Why are there only platform-specific Maven artifacts?
kevin.rushforth at oracle.com
Mon Aug 27 20:24:01 UTC 2018
What you suggest would not be possible without considerable refactoring
of the modules with native code, since the Java module system does not
allow modules to be split across jars.
On 8/27/2018 12:02 PM, Sam Carlberg wrote:
> It would be moving the platform-independent classes (ie the public API)
> into the empty jars, leaving the platform-specific classes and binaries
> where they are in the platform JARs. The service loader mechanism seems
> suitable for tying the APi and platform modules together at runtime.
> I don't think module-info is suited for dependency management. It has no
> way to specify versions or platforms (or classifiers in general). Maven and
> Gradle will still need that information to be able to resolve artifacts.
> On Sun, Aug 26, 2018 at 10:05 AM Johan Vos <johan.vos at gluonhq.com> wrote:
>> The platform-specific code is a general Java issue that needs to be solved
>> one day. Your suggestion basically comes down to moving the classfiles from
>> the platform-specific jars into the empty jars, right?
>> A problem with this is that currently, the jars are platform-dependent as
>> well (e.g. no OpenGL on win).
>> Apart from that, your comments about libraries make sense: libraries don't
>> care about platforms. But I think this could be better fixed at the level
>> of the build tools (maven/gradle), combined with the module-info: if your
>> library depends on e.g. javafx.controls, it should be enough to have that
>> in your module-info.java.
>> The current situation is an artificial semi-parallel dependency system,
>> where dependencies are added with classifiers in e.g. build.gradle or
>> pom.xml and without classifiers in module-info.java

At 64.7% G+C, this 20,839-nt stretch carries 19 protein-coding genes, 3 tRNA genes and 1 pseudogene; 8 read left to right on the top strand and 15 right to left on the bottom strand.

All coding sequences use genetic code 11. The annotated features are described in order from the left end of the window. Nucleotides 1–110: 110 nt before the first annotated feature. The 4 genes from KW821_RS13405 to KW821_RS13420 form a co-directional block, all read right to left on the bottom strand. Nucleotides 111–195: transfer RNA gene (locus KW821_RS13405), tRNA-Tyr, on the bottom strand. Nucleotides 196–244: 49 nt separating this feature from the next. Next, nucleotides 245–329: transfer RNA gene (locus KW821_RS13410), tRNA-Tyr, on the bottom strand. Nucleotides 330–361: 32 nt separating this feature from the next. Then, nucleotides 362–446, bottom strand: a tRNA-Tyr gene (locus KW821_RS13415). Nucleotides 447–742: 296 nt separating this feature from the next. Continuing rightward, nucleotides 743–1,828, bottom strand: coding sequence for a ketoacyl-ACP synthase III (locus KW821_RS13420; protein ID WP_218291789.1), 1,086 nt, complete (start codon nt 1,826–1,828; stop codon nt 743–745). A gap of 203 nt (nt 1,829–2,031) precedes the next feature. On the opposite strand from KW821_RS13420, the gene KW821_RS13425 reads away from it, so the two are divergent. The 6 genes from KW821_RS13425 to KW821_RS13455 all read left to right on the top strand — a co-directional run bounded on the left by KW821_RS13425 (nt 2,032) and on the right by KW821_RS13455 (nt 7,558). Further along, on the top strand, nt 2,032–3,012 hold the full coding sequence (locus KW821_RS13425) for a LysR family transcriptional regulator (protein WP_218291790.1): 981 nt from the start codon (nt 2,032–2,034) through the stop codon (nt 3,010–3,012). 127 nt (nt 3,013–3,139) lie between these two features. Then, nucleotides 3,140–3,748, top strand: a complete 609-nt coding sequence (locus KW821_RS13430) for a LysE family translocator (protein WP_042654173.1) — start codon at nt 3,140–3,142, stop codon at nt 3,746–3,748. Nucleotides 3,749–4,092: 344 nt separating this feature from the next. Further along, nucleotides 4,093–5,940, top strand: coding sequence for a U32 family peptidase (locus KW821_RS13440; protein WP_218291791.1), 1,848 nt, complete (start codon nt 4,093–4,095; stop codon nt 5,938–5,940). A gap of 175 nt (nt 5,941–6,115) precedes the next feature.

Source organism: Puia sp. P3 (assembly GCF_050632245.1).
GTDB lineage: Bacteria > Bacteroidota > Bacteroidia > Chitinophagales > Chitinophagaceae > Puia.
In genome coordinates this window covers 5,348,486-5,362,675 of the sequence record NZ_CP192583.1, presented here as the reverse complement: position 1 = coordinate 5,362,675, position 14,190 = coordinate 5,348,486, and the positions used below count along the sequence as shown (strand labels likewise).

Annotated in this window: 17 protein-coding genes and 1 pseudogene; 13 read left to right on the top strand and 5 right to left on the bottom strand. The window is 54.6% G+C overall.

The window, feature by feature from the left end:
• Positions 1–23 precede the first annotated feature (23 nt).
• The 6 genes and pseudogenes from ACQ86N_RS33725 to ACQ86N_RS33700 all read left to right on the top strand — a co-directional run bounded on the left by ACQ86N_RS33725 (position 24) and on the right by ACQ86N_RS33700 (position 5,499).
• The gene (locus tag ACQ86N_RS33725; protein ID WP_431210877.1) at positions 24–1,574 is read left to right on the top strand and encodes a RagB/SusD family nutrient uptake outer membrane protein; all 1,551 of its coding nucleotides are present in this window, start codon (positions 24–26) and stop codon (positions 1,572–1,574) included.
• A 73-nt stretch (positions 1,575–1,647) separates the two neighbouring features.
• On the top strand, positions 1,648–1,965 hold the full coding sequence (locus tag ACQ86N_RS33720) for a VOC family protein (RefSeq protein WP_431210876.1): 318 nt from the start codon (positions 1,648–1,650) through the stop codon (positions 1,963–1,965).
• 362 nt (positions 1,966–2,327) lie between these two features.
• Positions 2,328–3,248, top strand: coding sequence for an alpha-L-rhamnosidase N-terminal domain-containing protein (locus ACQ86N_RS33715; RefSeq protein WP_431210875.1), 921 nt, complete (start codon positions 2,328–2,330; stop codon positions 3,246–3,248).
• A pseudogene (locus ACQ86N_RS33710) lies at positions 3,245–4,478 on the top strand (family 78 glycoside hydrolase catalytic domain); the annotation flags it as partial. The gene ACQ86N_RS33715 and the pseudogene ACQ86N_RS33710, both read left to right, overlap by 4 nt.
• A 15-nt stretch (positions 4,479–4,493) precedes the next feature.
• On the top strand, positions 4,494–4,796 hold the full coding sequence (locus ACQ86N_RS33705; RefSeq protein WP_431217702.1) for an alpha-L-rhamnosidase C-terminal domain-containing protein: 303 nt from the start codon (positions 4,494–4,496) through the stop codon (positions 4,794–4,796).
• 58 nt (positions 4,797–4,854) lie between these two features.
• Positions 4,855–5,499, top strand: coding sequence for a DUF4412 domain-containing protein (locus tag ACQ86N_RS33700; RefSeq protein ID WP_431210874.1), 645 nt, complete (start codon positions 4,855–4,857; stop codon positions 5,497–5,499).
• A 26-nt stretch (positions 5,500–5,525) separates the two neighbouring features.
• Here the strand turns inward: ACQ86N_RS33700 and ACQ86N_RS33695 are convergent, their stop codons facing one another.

>> - Johan
>> On Fri, Aug 24, 2018 at 11:34 PM Sam Carlberg <sam.carlberg at gmail.com>
>>> As I see it, providing only platform-specific artifacts makes it difficult
>>> or impossible for third-party JavaFX libraries or frameworks to depend on
>>> the JavaFX API and pass it along to consumers. Libraries don't care about
>>> the platform-specific code - that's up the final application to determine
>>> but are forced to arbitrarily choose one of the Windows, Mac, or Linux
>>> anyway. I suppose they could use a compileOnly configuration, but that
>>> forces all downstream consumers to re-declare the JavaFX dependencies (and
>>> keep track of the dependencies of the library, too!)
>>> IMO it makes more sense to publish the general API classes into a
>>> classifier-less JAR (which are now the "empty JARs") and place the
>>> platform-specific classes and binaries in platform-specific artifacts with
>>> a different name. For example, JavaFX could have a "javafx-graphics"
>>> artifact for the platform-agnostic classes, and a `java-graphics-platform"
>>> for platform-specific code, with classifiers to specify the platform. This
>>> does run into the "empty JAR" issue again, but it'd be limited in scope to
>>> only the final application.
>>> Sam Carlberg
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